Ahh October is here! There is a slight chill in the air, leaves are starting to fall, and the summer humidity is gone. While this may make for some wonderful weather for fall sports, picnics, and hiking; it also creates the perfect scenario for fire! I am not just talking about enjoying a fall evening toasting marshmallows by a bonfire (but doesn’t that sound like fun? Check out our Annual Fall Family Fun Night on Oct 14th, where we will control the bonfire). I am referring to unintentional dangerous house fires! As the weather turns cooler, the chances for fire increase since the air becomes drier and furnaces are turned on for the first time in months. National Fire Prevention Week starts this upcoming Sunday, October 8th (which is also the 146th anniversary of the Great Chicago Fire of 1871). This time of year, it is very important to remember fire safety and learn how to avoid putting yourself at risk for experiencing fire.
This year’s National Fire Prevention Week focus is on practicing evacuating your home in the event of the fire. Their catchy slogan, “Every Second Counts, Plan 2 Ways Out” encourages people to plan for two routes of every room. The initiative reminds parents to practice escape routes with your children and have plan of where to go in the event of a fire. Parents are encouraged to have fire drills at least twice each year, with one taking place at night, so that children know what to do regardless of the time of day. National Fire Prevention Week is not just an initiative aimed at families. It is intended to remind all ages of the importance of preventing fires and how to evacuate in the event of a fire. Check out http://www.nfpa.org/public-education/campaigns/fire-prevention-week-2 and https://www.usfa.fema.gov/prevention/outreach/fpw.html for more information and activities related to National Fire Prevention Week.
The following are some fire safety tips broken down by age groups:
-Teach kids to never place with matches or lighters.
-Conduct practice fire drills in your home.
-Designate a meeting place outside your home where you will meet at in the event of a fire.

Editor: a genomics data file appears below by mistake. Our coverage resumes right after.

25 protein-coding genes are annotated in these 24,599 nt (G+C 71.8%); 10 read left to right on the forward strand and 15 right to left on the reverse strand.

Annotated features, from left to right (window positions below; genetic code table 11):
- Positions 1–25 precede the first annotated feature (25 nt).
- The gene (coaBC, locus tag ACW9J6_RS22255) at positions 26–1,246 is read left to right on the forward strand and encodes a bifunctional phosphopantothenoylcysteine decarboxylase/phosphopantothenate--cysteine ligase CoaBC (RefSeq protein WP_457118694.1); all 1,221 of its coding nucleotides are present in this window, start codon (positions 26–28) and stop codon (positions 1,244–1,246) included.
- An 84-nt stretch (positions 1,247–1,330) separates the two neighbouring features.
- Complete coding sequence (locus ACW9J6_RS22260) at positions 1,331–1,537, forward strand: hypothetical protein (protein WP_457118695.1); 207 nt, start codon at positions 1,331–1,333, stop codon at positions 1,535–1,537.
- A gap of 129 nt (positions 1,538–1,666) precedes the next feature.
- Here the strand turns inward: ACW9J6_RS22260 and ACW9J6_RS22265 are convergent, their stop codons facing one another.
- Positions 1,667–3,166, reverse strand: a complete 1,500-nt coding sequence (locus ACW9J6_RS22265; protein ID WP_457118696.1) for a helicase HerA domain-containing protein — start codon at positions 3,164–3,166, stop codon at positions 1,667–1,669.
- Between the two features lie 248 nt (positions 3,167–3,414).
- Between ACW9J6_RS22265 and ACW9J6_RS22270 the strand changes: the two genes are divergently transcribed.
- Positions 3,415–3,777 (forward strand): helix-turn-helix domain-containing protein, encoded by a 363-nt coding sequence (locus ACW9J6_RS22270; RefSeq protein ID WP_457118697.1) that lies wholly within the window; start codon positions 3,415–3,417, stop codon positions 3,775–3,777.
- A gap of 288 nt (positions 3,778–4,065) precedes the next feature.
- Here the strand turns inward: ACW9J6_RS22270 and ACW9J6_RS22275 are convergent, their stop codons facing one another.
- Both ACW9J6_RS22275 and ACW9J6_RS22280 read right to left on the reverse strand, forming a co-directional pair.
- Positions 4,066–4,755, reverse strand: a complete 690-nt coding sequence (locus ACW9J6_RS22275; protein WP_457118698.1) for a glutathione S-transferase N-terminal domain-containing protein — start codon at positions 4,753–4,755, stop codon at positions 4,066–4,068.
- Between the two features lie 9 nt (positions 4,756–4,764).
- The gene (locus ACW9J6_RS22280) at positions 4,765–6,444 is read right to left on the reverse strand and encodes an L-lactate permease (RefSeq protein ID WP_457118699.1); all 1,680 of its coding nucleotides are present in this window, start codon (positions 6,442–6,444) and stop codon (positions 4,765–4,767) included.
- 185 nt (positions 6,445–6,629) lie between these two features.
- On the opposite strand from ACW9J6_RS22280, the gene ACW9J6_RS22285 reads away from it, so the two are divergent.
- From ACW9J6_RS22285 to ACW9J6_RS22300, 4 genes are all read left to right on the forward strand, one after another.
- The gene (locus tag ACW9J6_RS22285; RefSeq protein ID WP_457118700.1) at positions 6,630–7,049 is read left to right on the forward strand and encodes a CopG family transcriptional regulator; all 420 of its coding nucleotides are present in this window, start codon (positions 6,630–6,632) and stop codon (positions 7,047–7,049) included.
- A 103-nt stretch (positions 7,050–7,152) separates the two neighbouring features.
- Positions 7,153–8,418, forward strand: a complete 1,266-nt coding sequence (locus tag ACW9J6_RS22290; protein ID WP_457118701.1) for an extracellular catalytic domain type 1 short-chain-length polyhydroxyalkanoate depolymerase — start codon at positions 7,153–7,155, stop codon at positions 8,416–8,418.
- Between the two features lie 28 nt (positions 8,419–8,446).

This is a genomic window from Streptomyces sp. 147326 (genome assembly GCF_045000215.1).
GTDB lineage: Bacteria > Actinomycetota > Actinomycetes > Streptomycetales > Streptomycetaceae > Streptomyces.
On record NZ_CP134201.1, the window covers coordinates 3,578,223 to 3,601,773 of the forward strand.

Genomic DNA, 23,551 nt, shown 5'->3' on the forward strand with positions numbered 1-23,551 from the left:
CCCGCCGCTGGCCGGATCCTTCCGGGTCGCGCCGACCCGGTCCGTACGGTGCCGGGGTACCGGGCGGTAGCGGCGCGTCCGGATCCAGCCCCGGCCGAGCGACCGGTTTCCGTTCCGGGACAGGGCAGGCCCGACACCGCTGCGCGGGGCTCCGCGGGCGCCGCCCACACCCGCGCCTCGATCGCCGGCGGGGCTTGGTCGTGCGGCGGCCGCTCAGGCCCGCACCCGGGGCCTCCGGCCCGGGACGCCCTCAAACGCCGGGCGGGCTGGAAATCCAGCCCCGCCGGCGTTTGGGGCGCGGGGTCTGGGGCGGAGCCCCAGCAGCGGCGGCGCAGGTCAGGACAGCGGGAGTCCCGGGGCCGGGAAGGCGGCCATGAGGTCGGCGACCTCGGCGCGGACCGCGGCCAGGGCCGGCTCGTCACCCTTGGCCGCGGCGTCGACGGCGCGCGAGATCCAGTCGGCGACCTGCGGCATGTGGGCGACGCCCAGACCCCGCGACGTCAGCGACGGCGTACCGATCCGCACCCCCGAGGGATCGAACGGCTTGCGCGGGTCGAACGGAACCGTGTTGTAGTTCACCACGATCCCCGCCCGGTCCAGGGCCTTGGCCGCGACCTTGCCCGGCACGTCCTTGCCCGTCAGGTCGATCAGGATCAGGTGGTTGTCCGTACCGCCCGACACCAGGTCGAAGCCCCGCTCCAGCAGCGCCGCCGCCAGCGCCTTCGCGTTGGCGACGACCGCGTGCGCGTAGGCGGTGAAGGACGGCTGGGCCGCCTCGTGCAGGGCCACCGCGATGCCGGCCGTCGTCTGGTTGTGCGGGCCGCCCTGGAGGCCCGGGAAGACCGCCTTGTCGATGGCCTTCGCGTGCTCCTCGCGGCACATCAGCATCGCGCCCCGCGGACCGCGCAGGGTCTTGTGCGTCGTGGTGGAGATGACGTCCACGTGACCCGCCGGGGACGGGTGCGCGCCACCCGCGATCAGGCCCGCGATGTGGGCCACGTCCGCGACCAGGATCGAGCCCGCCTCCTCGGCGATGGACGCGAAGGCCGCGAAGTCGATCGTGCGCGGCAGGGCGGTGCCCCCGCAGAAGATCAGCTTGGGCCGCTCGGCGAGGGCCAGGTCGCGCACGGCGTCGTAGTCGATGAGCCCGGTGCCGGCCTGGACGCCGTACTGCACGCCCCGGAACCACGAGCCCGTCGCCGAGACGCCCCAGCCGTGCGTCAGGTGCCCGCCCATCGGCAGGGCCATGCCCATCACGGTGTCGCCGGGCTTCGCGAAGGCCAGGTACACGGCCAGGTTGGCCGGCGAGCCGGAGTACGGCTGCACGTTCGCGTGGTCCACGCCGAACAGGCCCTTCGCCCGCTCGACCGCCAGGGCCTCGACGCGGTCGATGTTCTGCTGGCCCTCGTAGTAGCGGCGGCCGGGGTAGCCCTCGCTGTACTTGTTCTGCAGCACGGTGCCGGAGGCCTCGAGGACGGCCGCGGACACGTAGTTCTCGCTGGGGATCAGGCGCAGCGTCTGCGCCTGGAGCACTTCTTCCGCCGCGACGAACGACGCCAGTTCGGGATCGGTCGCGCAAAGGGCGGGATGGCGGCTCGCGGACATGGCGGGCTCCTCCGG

-Teach children how to respond to the smoke detector. You should get low to the ground and exit the building.
-Teach them the importance of candle safety. Keep candles at least 12” away from flammable materials and do not ever leave a candle unattended.
-Show them how to use a fire extinguisher and where you have one in your home.
-Teach them to be vigilant while cooking. They will need to limit their distractions and never leave cooking food unattended.
-Ensure that all electrical devices are in good repair. Poorly wired electronics can cause shocks or fires.
-Make sure you have a correctly installed, working smoke detector on every level of your home. Replace the batteries every 6 months.
-Store flammable liquids in approved containers
-Space heaters and portable heaters need to be monitored while in use. Do not leave one unattended or near flammable materials.
-If using a wood-burning fireplace, make sure it is clean before each use. Keep a fire extinguisher nearby.
-Make sure windows and exit doors are easily accessible so that you can escape quickly through them.
-Never smoke or use a fireplace in a home where medical oxygen is used or stored.
-Practice your escape plan. Know which routes are easiest for you and what limitations you have.
-Keep space heaters at least 3’ away from anything flammable.
-Do not leave the kitchen while you are cooking.
-Inspect electrical cords. Discard any that are fraying or showing wear.
-Do not overload electrical outlets.
-Do not leave candles unattended. Keep away from flammable items.
We wish everyone a warm and fire free winter!
Sarah Barnett is the Operations/Aquatics Manager for the City of Manassas Park, Department of Parks and Recreation. She can be reached at (703)335-8872 or via email at S.Barnett@ManassasParkVA.gov.